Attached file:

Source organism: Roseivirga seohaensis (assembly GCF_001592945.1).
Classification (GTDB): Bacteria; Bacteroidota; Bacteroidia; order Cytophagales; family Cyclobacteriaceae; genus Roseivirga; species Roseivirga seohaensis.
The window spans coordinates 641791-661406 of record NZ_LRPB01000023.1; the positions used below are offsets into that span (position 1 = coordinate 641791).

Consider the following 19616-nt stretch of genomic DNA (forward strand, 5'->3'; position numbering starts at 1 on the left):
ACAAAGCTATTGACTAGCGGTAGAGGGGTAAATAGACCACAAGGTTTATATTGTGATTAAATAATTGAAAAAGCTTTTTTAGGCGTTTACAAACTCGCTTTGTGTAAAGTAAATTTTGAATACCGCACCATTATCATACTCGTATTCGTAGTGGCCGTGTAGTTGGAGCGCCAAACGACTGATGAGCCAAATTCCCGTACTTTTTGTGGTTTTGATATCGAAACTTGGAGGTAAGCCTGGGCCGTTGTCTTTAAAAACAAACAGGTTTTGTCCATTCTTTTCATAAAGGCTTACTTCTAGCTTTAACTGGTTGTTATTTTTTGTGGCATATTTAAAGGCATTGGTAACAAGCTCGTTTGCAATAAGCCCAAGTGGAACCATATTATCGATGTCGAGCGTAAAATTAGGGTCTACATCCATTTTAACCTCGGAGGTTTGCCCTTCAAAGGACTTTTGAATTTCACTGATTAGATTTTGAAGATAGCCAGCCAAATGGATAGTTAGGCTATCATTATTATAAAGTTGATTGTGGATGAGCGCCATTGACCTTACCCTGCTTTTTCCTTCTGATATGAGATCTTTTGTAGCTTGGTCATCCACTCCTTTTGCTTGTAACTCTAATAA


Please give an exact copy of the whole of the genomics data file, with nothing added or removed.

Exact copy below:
Source organism: Roseivirga seohaensis (assembly GCF_001592945.1).
Classification (GTDB): Bacteria; Bacteroidota; Bacteroidia; order Cytophagales; family Cyclobacteriaceae; genus Roseivirga; species Roseivirga seohaensis.
The window spans coordinates 641791-661406 of record NZ_LRPB01000023.1; the positions used below are offsets into that span (position 1 = coordinate 641791).

Consider the following 19616-nt stretch of genomic DNA (forward strand, 5'->3'; position numbering starts at 1 on the left):
ACAAAGCTATTGACTAGCGGTAGAGGGGTAAATAGACCACAAGGTTTATATTGTGATTAAATAATTGAAAAAGCTTTTTTAGGCGTTTACAAACTCGCTTTGTGTAAAGTAAATTTTGAATACCGCACCATTATCATACTCGTATTCGTAGTGGCCGTGTAGTTGGAGCGCCAAACGACTGATGAGCCAAATTCCCGTACTTTTTGTGGTTTTGATATCGAAACTTGGAGGTAAGCCTGGGCCGTTGTCTTTAAAAACAAACAGGTTTTGTCCATTCTTTTCATAAAGGCTTACTTCTAGCTTTAACTGGTTGTTATTTTTTGTGGCATATTTAAAGGCATTGGTAACAAGCTCGTTTGCAATAAGCCCAAGTGGAACCATATTATCGATGTCGAGCGTAAAATTAGGGTCTACATCCATTTTAACCTCGGAGGTTTGCCCTTCAAAGGACTTTTGAATTTCACTGATTAGATTTTGAAGATAGCCAGCCAAATGGATAGTTAGGCTATCATTATTATAAAGTTGATTGTGGATGAGCGCCATTGACCTTACCCTGCTTTTTCCTTCTGATATGAGATCTTTTGTAGCTTGGTCATCCACTCCTTTTGCTTGTAACTCTAATAA